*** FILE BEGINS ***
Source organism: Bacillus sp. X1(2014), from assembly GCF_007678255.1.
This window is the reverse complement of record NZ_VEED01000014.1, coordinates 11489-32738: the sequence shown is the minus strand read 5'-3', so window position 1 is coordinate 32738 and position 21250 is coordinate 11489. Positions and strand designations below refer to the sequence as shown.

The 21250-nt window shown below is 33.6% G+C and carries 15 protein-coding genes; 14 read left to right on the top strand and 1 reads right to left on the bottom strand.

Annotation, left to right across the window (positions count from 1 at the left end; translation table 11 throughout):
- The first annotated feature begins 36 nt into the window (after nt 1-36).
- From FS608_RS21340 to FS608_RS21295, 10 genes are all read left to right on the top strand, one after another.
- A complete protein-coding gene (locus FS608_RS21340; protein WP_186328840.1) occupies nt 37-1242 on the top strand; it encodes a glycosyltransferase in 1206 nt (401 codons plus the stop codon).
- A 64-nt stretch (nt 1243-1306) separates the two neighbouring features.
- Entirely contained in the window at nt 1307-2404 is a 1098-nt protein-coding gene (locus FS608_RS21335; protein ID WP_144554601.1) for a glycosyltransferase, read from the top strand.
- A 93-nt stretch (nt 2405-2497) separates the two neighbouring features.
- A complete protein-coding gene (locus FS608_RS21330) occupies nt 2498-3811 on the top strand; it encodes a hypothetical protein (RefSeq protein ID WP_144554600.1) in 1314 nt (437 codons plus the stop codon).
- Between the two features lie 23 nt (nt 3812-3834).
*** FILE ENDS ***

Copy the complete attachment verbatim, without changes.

Source organism: Bacillus sp. X1(2014), from assembly GCF_007678255.1.
This window is the reverse complement of record NZ_VEED01000014.1, coordinates 11489-32738: the sequence shown is the minus strand read 5'-3', so window position 1 is coordinate 32738 and position 21250 is coordinate 11489. Positions and strand designations below refer to the sequence as shown.

The 21250-nt window shown below is 33.6% G+C and carries 15 protein-coding genes; 14 read left to right on the top strand and 1 reads right to left on the bottom strand.

Annotation, left to right across the window (positions count from 1 at the left end; translation table 11 throughout):
- The first annotated feature begins 36 nt into the window (after nt 1-36).
- From FS608_RS21340 to FS608_RS21295, 10 genes are all read left to right on the top strand, one after another.
- A complete protein-coding gene (locus FS608_RS21340; protein WP_186328840.1) occupies nt 37-1242 on the top strand; it encodes a glycosyltransferase in 1206 nt (401 codons plus the stop codon).
- A 64-nt stretch (nt 1243-1306) separates the two neighbouring features.
- Entirely contained in the window at nt 1307-2404 is a 1098-nt protein-coding gene (locus FS608_RS21335; protein ID WP_144554601.1) for a glycosyltransferase, read from the top strand.
- A 93-nt stretch (nt 2405-2497) separates the two neighbouring features.
- A complete protein-coding gene (locus FS608_RS21330) occupies nt 2498-3811 on the top strand; it encodes a hypothetical protein (RefSeq protein ID WP_144554600.1) in 1314 nt (437 codons plus the stop codon).
- Between the two features lie 23 nt (nt 3812-3834).